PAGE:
Category Archives: Writing

How Does it Look?

With tons of help from my family, I built a lovely home in the woods. It’s my dream come true and I’m so fortunate in so many ways. My family is healthy, I have a job, I have food, and I can pay my bills. But I can barely pay my bills. Barely.

I was in Goodwill yesterday and again today. I made a small purchase each visit. If you’ve ever been to Goodwill, you know that they ask if you’d like to round your purchase up to the nearest dollar and your change will go toward education.

In theory, I think this is a great idea. It allows people to do something small that adds up to something big. Even if you’ve never been to Goodwill, I’m sure you’ve been to the grocery store or any number of other retail establishments that ask if you’d like to donate a dollar to a children’s hospital or the Children’s Miracle Network, or the Humane Society, ad infinitum.

While it’s a great thing that these places can raise money almost effortlessly, there is often pressure to donate, which I really really don’t like. Especially when there are people behind you. It’s like advertising you’re a heartless wretch if you say no.

Yesterday I said yes and donated almost 60 cents. I will choose products at the grocery store based on a 10 cent price difference. I bet you do too.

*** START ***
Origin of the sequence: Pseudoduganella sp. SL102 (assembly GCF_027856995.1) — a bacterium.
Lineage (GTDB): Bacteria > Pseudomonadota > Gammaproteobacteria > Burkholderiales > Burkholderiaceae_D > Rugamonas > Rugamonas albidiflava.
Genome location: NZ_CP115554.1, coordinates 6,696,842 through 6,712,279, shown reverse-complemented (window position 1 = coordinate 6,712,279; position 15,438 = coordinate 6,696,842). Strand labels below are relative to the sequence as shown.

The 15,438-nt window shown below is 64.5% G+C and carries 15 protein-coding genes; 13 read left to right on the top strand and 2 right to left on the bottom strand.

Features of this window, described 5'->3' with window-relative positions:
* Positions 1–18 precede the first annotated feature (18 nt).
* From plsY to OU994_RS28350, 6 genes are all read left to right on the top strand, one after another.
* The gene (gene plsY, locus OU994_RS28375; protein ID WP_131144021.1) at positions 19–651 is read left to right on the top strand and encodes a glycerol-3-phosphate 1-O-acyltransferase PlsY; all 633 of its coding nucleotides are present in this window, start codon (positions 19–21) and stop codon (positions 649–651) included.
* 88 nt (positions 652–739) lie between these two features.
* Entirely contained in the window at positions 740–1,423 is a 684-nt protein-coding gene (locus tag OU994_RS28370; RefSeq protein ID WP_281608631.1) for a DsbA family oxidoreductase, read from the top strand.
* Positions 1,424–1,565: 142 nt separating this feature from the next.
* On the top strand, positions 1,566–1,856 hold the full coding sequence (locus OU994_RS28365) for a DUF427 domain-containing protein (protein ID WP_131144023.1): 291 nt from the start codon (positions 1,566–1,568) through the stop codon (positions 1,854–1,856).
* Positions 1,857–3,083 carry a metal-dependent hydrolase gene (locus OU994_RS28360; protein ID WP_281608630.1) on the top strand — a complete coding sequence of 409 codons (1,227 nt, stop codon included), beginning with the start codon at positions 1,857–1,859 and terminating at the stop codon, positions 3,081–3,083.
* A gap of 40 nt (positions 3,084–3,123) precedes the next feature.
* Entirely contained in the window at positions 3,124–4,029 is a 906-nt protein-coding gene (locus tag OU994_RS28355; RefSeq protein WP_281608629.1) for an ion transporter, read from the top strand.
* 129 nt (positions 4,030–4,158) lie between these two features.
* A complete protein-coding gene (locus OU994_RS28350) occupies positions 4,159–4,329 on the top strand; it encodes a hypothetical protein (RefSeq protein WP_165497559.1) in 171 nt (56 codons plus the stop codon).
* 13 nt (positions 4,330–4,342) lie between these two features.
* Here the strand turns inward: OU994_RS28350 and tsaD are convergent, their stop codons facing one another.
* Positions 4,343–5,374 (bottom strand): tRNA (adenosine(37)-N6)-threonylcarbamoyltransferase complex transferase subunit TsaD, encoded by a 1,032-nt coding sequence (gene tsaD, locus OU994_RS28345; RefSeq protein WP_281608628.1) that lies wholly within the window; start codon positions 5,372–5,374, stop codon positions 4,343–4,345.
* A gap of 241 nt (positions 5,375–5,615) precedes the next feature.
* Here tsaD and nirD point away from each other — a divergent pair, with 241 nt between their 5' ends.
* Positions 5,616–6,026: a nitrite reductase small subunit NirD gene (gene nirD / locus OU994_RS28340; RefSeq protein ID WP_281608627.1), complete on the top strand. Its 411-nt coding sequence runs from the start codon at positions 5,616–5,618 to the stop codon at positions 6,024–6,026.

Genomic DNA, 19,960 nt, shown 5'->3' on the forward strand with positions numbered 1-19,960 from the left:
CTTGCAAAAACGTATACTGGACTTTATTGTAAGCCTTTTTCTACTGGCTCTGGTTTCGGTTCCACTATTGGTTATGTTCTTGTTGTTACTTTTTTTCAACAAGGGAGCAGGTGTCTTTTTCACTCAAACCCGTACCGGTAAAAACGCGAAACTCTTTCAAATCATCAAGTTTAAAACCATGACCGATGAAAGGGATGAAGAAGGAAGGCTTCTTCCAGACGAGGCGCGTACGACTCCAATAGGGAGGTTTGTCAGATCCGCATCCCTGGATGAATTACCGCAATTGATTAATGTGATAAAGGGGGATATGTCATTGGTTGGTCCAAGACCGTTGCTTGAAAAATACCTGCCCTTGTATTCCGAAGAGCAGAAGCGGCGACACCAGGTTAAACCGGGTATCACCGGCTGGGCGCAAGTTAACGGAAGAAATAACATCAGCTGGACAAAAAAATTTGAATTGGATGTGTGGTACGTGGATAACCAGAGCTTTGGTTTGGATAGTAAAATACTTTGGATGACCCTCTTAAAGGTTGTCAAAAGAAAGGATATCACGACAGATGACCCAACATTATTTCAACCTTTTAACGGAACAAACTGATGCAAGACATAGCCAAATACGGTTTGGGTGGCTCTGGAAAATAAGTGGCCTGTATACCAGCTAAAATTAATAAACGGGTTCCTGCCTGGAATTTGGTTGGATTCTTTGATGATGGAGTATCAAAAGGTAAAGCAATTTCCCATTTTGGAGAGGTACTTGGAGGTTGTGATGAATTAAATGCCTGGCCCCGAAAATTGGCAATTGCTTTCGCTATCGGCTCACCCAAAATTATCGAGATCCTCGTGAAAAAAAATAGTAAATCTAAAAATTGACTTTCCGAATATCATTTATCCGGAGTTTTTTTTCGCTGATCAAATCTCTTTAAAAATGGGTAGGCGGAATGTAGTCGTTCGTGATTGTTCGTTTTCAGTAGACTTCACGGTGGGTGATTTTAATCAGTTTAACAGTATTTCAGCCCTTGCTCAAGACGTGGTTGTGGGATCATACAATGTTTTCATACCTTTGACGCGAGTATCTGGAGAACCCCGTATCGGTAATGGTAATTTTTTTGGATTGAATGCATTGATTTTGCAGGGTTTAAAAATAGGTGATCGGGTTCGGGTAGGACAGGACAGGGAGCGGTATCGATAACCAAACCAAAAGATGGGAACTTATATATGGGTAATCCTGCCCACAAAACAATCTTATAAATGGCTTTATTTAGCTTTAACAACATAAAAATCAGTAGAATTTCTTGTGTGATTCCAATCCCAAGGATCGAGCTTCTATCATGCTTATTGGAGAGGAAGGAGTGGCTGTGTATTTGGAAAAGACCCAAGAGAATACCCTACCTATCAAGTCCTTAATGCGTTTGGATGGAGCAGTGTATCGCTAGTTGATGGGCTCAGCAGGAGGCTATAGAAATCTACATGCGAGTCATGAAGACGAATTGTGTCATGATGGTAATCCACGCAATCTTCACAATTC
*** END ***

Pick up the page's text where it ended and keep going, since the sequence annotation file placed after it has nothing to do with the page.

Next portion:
Today I said no. I kept my 20 cents. 20 cents is kind of a big deal. It’s a big difference when you’re talking about the price of a gallon of gas, or a gallon of milk. 20 cents is how much it costs me to list an item for sale on Etsy for 4 months. I pick up pennies on the sidewalk or the street or the parking lot. They go into a jar that accumulates, and when I cash it in it’s always about $100. The small stuff adds up.

There was no one behind me in line today, which is why I said no. It was only the cashier who I had to look in the eye with shame. And I felt shamed over 20 cents. Twenty effing cents. The whole drive home I felt terrible inside. I felt judged. I felt like I should have explained why I didn’t round up. I am trying to justify why I didn’t just donate the 20 effing cents.

I was so shaken by the experience that it makes me not want to shop in Goodwill again. But I’ve had that feeling before, and I always go back. Because, well, I can find good deals on things I need.

I know what poor looks like. I also know what poor doesn’t look like. Sometimes poor wears a disguise. Sometimes it looks miserly and stingy.

Dropping the two dimes into my change jar sounds like I got away with something selfish. But mostly, it sounds like music.

So what about you? How do you feel about being asked to donate? Are you happy to, or does it ever make you feel uncomfortable? If you decline, do you give a reason?

Lesson

We are taught
it isn’t right to feel good
or satisfied
or clean
about parting.
About leaving the future
out of sex—
but I have enjoyed
the present of the now
the gift of nothing else
to look forward to—
just one night
spent without fear or hopes.
Just a few hours
where the only thing that lived
or breathed
or mattered
was his body
swollen like a wet sponge
over the blackboard of my life—
erasing everyone else
who made promises
impermanent as chalk
to make me believe
they’d still be here
now.

 

 

 

 

 

 

DeMaris
1-12-19

“Summer Evening” by Edward Hopper, 1947

 

Flight

After we met
there was so little time
we couldn’t help but give in